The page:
Getting to know Fabian Lysell and the 2021 Bruins draft class

The Bruins loaded up on young talent, especially on the defensive side, in the 2021 NHL Draft.

Fabian Lysell Bruins
The Boston Bruins selected Fabian Lysell with the 21st pick in the first round of the 2021 NHL Entry Draft. Bruce Bennett/Getty Images

The Bruins badly needed an infusion of young talent coming into this season as experts generally were down on their prospect pool as an organization.

They’re hoping their latest draft class helps turn that around.

The Bruins added a sprinkle of everything in the 2021 NHL Draft: a few multi-talented defensemen, a speedy, skilled scorer, and another young netminder as the team prepares for life without Tuukka Rask.

Here are a few things to know about the newest members of the Bruins organization.

Fabian Lysell (Round 1, Pick 21)

The speedy winger was thought of as one of the skilled players in this year’s draft class, showing he could blow by defenders or outmaneuver them with the puck. He ranked as the ninth-overall European skater in the class.


“I think I’m a dynamic player,” Lysell told reporters after being selected by the Bruins. “I like to challenge opponents with pace — I try to use my skating to create separation from myself and to be in those dangerous scoring areas.” 

Boston reportedly had the 18-year-old Swede on their radar for more than two years and got some help in scouting Lysell through European Scouting Coordinator P.J. Axelsson, a former Bruin himself.

Brett Harrison (Round 3, Pick 85)

As’s Trevor Hass wrote this weekend, the 6-foot-2 center from Ontario, Canada has had strong ties to the Bruins throughout his life.


“His grandfather, Ed Harrison, was best friends with Gary Doak, who played 14 seasons for the Bruins and was a member of the 1970 Stanley Cup championship team,” Hass wrote. “Harrison added that his father and 2017 Bruins second-round draft Jack Studnicka’s father are friends as well. He also got to shoot on Bruins prospect Kyle Keyser at training camp.”

Harrison also admires fellow Canadian Patrice Bergeron, calling him a “reliable player…and someone that I would like to play like.”

Philip Svedeback (Round 4, Pick 117)

Another Swedish prospect, the lefty-catching goaltender skated for the Växjö Lakers Under-20 team in 2020, logging a .912 save percentage in 12 games. The 19-year-old will be the Bruins’ fourth goaltending prospect under the age of 25 behind Jeremy Swayman, Daniel Vladar, and Kyle Keyser.


He also won a Swedish national championship with the Lakers last season as the third goaltender on the squad.

Svedeback’s first stateside stop will be to Dubuque, Iowa to man the crease for the Fighting Saints this season.

Oskar Jellvik (Round 5, Pick 149)

Jellvik, like the first-round pick Lysell, hails from Sweden and played in Sweden’s J20 Nationell League for Djurgårdens IF’s Under-20 team last year. The two players have even faced each other several times, with Jellvik calling his new Bruins teammate a “great player” with “unbelievable skills” on offense.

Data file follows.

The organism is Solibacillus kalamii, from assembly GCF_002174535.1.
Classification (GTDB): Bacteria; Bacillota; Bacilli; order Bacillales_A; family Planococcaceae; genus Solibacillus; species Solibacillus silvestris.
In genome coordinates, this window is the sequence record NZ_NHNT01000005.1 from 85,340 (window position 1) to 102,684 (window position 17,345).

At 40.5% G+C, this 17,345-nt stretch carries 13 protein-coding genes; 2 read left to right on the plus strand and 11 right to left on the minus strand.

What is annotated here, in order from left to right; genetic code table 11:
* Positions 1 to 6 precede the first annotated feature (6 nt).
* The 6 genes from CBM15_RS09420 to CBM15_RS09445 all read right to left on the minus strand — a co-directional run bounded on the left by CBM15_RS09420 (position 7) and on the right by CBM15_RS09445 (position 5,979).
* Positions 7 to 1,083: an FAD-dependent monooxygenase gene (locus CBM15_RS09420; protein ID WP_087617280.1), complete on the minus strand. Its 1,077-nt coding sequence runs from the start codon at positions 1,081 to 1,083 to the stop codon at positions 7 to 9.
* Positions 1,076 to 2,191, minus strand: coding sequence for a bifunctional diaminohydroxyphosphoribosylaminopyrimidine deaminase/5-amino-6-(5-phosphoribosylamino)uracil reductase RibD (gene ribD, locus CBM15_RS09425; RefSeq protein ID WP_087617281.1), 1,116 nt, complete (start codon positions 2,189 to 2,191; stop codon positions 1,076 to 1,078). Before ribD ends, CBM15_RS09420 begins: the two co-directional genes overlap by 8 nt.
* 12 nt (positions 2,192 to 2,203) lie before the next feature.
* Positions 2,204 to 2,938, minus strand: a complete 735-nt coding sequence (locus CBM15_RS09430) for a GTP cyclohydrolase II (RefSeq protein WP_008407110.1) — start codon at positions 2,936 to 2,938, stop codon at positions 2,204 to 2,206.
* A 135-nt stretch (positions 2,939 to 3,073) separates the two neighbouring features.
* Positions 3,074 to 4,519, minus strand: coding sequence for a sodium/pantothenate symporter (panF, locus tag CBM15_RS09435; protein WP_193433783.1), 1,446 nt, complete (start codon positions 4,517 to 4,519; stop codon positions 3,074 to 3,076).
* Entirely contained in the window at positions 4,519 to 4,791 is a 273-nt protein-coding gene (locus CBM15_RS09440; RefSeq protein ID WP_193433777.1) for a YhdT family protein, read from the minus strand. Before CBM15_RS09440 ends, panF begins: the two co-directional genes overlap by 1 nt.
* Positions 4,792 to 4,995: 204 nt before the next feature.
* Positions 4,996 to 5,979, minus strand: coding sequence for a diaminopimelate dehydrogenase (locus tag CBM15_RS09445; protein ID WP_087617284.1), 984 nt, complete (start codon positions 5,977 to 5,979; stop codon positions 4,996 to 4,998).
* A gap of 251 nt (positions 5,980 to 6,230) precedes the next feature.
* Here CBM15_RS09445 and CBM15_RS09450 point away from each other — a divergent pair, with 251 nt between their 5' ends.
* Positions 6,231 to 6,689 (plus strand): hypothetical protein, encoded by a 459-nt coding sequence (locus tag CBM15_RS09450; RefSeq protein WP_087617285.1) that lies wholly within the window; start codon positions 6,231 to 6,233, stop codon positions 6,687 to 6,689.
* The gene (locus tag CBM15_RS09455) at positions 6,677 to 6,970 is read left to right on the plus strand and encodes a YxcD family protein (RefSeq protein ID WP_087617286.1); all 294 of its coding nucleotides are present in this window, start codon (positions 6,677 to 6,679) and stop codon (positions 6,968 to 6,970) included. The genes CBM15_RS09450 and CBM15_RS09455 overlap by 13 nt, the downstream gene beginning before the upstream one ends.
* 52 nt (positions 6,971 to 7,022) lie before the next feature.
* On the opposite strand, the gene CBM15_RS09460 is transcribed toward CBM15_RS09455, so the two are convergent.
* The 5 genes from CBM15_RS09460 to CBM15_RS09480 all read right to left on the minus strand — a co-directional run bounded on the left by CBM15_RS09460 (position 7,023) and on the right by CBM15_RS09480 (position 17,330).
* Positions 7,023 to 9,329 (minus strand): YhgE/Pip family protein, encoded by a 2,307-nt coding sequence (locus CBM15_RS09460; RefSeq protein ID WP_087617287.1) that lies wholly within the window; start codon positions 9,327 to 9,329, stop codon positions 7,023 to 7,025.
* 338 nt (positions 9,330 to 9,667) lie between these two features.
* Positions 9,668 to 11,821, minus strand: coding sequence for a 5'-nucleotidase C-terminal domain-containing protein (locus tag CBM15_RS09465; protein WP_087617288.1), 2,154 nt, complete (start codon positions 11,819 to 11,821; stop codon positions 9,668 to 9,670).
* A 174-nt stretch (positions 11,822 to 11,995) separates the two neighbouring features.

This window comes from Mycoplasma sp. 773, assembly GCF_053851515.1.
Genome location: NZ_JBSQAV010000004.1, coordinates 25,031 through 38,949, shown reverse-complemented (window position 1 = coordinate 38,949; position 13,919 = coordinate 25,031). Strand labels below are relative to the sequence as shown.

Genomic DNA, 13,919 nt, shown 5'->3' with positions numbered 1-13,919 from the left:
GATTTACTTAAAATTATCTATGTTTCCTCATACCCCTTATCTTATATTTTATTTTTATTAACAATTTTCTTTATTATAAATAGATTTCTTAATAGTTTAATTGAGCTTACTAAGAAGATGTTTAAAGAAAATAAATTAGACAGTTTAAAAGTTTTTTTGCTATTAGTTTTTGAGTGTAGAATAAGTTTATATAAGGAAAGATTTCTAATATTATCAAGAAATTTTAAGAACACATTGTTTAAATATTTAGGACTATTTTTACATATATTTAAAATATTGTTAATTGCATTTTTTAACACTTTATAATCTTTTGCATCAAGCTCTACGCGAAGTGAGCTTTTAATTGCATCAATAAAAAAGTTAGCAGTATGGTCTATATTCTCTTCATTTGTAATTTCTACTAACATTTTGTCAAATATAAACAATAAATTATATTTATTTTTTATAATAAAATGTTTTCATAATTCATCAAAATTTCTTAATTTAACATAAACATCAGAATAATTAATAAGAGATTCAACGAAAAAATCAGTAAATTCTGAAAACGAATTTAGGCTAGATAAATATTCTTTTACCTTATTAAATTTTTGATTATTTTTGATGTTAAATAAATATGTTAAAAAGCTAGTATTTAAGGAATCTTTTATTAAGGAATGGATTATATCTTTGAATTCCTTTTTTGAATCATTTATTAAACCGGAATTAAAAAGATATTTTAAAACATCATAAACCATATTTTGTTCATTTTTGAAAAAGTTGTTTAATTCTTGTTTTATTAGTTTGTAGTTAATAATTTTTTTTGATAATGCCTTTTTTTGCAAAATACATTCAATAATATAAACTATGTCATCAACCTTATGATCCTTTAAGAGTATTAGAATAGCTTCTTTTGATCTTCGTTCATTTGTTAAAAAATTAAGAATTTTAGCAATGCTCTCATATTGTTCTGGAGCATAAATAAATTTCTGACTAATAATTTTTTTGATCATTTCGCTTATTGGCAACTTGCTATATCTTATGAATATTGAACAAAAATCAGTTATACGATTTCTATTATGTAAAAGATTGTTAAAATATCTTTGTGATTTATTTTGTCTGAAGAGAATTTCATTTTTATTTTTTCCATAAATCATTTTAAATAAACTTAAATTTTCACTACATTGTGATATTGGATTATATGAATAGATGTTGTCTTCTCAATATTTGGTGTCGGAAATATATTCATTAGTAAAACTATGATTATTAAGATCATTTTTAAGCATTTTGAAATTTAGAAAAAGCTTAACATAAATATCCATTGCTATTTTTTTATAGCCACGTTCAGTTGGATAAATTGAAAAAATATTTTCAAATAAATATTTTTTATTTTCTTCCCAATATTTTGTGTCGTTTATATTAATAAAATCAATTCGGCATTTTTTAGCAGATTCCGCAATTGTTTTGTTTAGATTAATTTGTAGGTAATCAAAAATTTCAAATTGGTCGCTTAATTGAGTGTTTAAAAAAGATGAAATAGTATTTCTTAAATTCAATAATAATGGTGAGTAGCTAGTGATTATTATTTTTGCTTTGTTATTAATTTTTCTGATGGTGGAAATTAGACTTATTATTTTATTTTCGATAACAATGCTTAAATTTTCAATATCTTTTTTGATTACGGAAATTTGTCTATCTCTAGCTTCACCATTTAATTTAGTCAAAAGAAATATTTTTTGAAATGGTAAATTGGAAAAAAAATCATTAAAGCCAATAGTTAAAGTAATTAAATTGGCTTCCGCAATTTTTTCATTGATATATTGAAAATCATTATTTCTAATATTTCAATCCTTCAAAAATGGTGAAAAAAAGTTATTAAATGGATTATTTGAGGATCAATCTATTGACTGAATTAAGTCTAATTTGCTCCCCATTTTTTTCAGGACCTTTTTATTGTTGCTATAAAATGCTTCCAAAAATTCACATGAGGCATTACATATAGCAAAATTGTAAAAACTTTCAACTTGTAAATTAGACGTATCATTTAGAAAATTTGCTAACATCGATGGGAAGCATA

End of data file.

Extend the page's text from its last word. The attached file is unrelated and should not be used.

As for himself?

“I would describe my game as an offensive player with an edge in the offensive zone,” he said. “My best ability, I would say, is my skill with the puck and my hockey sense in the offensive zone to find my teammates.”


Like Harrison, Jellvik says Bergeron is his favorite Bruin to watch.

Ryan Mast (Round 6, Pick 181)

The Bloomfield, Michigan defenseman spent his first two professional seasons with the Sarnia Sting of Ontario, Canada, though his team didn’t play in 2020 due to the pandemic.

His rookie year, however, was a smashing success: he set a defenseman record by scoring 11 points (goal, 10 assists).

The big 6-foot-4, 215-pounder sees himself as a force on both ends of the ice and even has one Bruin, in particular, he’d like to model his game after.

“There’s definitely a lot of guys I like to watch and learn from,” Mast said. “A Bruin that I think is a good one is Brandon Carlo. Similar body types and he’s definitely someone I can learn from by watching him.”

Andre Gasseau (Round 7, Pick 213)

The seventh-round forward logged 27 points (12 goals and 15 assists) in 42 games with USA Hockey’s National Team Development Program’s Under-18 Team last season.


Before that, the Garden Grove, California transplant had a big season with Shattuck St. Mary’s Under-16 AAA Team in Minnesota, registering 33 goals and 29 assists.

“I think being away from home, making that transition, having to be more responsible and on my own, the transition from hockey and all that at Shattuck — it really grew my game and grew me as a person,” he said. “[That] led me to play on the National Team and be an NHL Draft pick.”

The 18-year-old Gasseau will play for the USHL Fargo Force in North Dakota this season before heading to Boston. But he won’t be joining the Bruins just then: he’ll be suiting up for Boston College next fall.

Ty Gallagher (Round 7, Pick 217)

Gallagher and Gasseau actually played together on the NTDP’s Under-18 team this past season, with Gallagher having skated two seasons with the program. His 24 goals during that time set a record for a defenseman in the program.


Gallagher also said he “loves” Boston and had a “great” phone interview with the Bruins before the draft.

But like Gasseau, the 18-year-old defenseman is putting off his professional hockey career a few seasons to play college hockey in Boston. Gallaher will be at Boston University.

“Just the tradition of BU is great,” said Gallagher. “You always hear about them. Whether it’s the national championship or the NCAA tournament or the Beanpot, it’s just a great organization. A great coaching staff and I think it’s really going to set me up for the next step in my career. it’s going to be a great time and I’m looking forward to my four years there.”

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